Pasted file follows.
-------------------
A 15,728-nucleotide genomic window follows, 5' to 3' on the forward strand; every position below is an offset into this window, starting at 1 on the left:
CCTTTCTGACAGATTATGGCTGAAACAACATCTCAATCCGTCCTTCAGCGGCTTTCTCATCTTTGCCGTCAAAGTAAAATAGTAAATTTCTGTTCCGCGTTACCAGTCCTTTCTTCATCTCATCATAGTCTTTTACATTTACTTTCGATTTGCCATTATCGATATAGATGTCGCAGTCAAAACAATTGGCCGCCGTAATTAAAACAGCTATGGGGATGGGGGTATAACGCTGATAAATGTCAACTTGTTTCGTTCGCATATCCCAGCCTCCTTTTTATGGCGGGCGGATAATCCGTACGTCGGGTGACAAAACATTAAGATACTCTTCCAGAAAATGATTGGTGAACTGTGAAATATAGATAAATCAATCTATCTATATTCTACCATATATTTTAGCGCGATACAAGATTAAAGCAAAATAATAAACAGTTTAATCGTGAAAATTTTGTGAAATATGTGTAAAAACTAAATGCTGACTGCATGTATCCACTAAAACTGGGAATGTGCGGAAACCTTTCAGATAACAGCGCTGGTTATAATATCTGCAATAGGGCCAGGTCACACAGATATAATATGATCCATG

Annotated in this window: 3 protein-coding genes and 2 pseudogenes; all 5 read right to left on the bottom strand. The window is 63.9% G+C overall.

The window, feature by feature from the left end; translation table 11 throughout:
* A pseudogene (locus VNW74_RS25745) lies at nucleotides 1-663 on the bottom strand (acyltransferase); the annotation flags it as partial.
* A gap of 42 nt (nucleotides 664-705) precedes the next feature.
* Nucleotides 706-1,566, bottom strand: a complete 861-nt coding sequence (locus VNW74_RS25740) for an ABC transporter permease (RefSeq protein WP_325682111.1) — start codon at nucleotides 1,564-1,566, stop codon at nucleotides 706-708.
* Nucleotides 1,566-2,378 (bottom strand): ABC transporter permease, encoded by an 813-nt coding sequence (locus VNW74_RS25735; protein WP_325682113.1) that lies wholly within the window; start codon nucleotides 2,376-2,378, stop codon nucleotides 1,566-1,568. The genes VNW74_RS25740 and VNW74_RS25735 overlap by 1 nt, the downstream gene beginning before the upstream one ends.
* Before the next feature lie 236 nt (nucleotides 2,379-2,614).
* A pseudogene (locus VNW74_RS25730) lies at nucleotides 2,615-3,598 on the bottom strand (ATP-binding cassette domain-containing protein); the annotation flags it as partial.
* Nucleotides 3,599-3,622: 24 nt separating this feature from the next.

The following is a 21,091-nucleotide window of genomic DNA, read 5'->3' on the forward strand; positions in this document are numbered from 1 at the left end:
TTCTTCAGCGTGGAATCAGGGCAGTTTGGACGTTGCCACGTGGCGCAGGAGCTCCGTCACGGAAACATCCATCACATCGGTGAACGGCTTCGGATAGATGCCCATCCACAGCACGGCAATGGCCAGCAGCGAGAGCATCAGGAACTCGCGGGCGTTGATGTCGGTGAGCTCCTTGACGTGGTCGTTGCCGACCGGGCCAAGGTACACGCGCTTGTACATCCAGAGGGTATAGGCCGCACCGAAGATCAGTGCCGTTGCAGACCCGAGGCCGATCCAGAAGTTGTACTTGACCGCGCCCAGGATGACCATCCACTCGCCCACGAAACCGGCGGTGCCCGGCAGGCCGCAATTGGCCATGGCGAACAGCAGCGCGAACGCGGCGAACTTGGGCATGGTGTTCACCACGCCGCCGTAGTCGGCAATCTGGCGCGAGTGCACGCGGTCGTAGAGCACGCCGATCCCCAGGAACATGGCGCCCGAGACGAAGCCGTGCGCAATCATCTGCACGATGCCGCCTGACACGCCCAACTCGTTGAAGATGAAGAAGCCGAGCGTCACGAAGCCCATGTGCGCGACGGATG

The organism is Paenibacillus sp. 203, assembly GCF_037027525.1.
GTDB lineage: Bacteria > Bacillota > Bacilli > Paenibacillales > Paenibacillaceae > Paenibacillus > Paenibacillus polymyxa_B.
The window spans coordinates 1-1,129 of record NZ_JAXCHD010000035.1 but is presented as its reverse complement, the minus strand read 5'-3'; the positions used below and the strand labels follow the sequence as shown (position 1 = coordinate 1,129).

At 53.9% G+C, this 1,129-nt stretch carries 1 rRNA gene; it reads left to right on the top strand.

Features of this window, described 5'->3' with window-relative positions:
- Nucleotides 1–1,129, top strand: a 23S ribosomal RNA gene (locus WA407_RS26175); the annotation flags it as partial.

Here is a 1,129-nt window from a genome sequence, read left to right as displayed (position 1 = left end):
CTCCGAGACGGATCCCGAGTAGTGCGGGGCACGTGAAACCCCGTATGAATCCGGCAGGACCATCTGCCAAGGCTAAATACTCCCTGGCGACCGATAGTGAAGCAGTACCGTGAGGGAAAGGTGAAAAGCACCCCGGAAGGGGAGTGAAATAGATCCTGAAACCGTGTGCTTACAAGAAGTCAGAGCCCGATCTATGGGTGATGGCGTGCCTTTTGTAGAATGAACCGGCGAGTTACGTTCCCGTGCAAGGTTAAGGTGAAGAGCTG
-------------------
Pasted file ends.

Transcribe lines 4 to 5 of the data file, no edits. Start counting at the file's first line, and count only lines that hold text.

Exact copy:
The window, feature by feature from the left end; translation table 11 throughout:
* A pseudogene (locus VNW74_RS25745) lies at nucleotides 1-663 on the bottom strand (acyltransferase); the annotation flags it as partial.